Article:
PICTURES: Ceremonies take place to remember those who died during 1916 Rising

Wreaths were laid at key locations in in Glasnevin Cemetery

PICTURES: Ceremonies take place to remember those who died during 1916 Rising

President Michael D Higgins lays a wreath at the GPO in Dublin's O'Connell Street | Image via @merrionstreet on Twitter

Updated: 13.00

Ceremonies have been held to remember those who died in the 1916 Easter Rising.

Commemorations took place outside the GPO in Dublin to remember those who died in the 1916 Rising.

President Michael D Higgins and Taoiseach Leo Varadkar attended the ceremony, which began with a reading of the Proclamation of Independence.

A minute silence was also held, the end of which was marked by a muffled drumbeat.

Defence Forces Personnel, including a brass band, a pipe band and representatives of the Army and the Naval Service took part in the ceremony - which concluded with an Air Corps fly past.

Image via @merrionstreet on Twitter

The National Flag was lowered and the 1916 Proclamation was read by an officer from the Defence Forces at noon.

President Higgins then laid a wreath to commemorate those who died.

Today marks the 102nd anniversary of the Easter Rising.

Captain Seán McCarthy of the Irish Air Corps reads the Proclamation outside the GPO | Image via @merrionstreet on Twitter

Separately, Heritage Minister Josepha Madigan laid a wreath at a ceremony in Glasnevin Cemetery to commemorate all of those who died.

Minister Madigan said: "It is a great honour for me to represent the Government at this ceremony of remembrance to commemorate all those who died in the cause of Irish freedom during Easter Week 1916.

"We remember in a special way those who rest in peace in this cemetery and the creators of our two great symbols of nationhood."

Image: Fennell Photography

She was joined by Ms Sarah Tiffan, deputy head of Mission at the British embassy, Ambassador Stéphane Crouzat on behalf of the French embassy and members of the Irish Defence Forces and Chairman of Glasnevin Trust, John Green.

Commenting on the remembrance ceremony, Minister Madigan said: "It is a great honour for me to represent the Government at this ceremony of remembrance to commemorate all those who died in the cause of Irish freedom during Easter Week 1916.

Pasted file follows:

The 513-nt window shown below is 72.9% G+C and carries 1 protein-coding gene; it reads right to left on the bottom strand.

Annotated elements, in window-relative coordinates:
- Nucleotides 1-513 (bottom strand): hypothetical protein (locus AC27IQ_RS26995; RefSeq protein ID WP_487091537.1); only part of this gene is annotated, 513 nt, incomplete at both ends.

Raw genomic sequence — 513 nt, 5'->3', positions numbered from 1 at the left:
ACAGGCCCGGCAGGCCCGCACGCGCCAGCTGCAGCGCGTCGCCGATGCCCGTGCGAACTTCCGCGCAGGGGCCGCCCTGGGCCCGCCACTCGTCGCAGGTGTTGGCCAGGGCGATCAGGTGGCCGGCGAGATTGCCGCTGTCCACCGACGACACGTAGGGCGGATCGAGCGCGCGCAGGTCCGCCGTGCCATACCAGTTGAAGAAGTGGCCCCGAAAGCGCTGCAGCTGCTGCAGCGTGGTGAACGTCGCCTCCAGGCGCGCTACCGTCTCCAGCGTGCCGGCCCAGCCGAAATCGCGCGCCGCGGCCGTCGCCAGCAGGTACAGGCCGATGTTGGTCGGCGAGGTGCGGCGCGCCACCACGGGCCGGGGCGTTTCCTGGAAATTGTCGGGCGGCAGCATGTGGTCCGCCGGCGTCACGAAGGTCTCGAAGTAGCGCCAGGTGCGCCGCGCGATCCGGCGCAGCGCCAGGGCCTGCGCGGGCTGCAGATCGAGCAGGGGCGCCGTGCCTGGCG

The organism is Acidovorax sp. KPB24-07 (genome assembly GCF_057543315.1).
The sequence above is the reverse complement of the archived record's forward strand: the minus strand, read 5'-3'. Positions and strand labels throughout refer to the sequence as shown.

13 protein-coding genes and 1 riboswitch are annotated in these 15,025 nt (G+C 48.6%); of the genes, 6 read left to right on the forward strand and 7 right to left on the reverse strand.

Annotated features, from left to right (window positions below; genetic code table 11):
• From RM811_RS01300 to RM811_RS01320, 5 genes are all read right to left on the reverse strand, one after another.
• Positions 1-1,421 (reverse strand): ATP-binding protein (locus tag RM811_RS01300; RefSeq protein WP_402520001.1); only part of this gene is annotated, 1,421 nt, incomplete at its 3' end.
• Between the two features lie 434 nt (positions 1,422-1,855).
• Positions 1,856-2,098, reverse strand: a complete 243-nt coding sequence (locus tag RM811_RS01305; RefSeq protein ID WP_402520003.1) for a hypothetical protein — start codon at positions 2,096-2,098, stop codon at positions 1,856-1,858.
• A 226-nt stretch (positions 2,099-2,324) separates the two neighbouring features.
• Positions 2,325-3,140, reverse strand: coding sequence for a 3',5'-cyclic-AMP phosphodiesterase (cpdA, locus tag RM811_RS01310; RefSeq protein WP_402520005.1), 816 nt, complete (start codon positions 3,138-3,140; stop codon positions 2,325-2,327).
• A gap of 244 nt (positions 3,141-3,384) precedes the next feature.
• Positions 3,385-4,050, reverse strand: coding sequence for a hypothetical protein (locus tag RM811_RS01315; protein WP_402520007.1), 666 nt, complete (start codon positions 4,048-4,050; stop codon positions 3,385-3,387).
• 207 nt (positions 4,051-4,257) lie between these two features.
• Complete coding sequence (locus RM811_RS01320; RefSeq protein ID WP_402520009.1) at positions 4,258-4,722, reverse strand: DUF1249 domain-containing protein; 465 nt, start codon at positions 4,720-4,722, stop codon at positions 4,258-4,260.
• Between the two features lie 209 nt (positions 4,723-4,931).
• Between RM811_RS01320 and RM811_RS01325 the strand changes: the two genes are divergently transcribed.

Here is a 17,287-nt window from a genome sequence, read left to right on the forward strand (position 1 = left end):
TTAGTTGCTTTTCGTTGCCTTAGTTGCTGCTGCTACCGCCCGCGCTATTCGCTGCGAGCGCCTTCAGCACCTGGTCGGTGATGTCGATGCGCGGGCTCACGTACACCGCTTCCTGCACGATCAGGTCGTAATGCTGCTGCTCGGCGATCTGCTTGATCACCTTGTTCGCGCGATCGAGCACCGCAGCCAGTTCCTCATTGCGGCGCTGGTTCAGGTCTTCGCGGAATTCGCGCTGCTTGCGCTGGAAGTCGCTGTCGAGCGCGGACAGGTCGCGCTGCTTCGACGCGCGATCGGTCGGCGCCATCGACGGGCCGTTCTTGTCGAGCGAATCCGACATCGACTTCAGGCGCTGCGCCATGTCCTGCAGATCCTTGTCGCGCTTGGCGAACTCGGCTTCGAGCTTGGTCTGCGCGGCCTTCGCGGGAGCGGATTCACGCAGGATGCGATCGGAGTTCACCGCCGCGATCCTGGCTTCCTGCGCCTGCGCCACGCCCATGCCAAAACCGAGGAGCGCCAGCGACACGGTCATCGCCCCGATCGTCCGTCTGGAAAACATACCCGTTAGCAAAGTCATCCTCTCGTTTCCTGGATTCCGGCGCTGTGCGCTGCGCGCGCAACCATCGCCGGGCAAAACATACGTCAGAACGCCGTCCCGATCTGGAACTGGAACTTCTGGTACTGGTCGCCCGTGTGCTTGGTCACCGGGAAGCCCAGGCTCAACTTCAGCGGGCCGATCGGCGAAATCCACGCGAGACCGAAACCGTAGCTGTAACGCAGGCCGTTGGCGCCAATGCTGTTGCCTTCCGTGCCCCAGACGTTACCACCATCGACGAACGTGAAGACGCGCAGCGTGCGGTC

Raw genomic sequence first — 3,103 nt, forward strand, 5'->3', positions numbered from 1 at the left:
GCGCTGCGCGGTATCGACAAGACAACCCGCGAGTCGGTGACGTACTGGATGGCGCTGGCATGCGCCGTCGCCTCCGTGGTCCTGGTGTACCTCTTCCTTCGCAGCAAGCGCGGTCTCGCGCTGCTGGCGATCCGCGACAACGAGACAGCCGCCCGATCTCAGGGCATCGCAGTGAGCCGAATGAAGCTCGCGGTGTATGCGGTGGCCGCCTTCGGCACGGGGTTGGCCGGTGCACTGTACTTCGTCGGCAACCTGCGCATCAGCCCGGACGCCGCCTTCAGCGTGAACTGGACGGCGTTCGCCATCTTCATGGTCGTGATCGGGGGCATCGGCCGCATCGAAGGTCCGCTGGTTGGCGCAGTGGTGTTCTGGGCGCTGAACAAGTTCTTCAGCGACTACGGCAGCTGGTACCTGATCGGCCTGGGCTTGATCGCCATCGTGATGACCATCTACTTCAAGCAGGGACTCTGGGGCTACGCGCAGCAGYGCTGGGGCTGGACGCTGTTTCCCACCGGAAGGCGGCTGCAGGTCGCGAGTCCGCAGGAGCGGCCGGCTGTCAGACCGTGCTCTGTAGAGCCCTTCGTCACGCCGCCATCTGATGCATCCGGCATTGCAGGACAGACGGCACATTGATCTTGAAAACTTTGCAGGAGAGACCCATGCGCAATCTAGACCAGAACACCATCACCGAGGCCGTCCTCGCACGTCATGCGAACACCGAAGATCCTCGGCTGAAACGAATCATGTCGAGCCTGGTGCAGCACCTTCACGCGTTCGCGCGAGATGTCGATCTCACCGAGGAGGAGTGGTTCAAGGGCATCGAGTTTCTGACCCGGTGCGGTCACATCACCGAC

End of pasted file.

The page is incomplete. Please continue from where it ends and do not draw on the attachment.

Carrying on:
"We remember in a special way those who rest in peace in this cemetery and the creators of our two great symbols of nationhood."

Tributes were also paid to Peadar Kearney and Edward Hollywood.

Image: Fennell Photography

Mr Hollywood brought the Tricolour to Ireland from France, with its message of reconciliation and friendship.

Mr Kearney wrote the original English lyrics of 'The Soldier's Song' in 1907.

The translation of his song - Amhrán na bhFiann - has been the Irish National Anthem since 1926.

Minister Madigan said: "The pride and respect that we feel for our flag is at the heart of our identity as Irish people and a powerful symbol of our commitment to promoting peace and mutual understanding among all communities.

"This year, as we remember the significant milestones reached in 1918 on the long and difficult journey towards enfranchising men and women equally and the full inclusion of women in political life, it is fitting that we also pay a special tribute to Dora Sigerson.

Image: Fennell Photography

"She was a gifted sculptor and a major figure of the Irish Literary Revival who designed this beautiful memorial to honour those who gave their lives in the pursuit of self-determination and nationhood."

The centrepiece of the events at Glasnevin was the raising of the Tricolour at 9:40am over the Sigerson Monument by members of the Irish Defence Forces.

The national anthem was played by a lone piper in the main courtyard of the cemetery.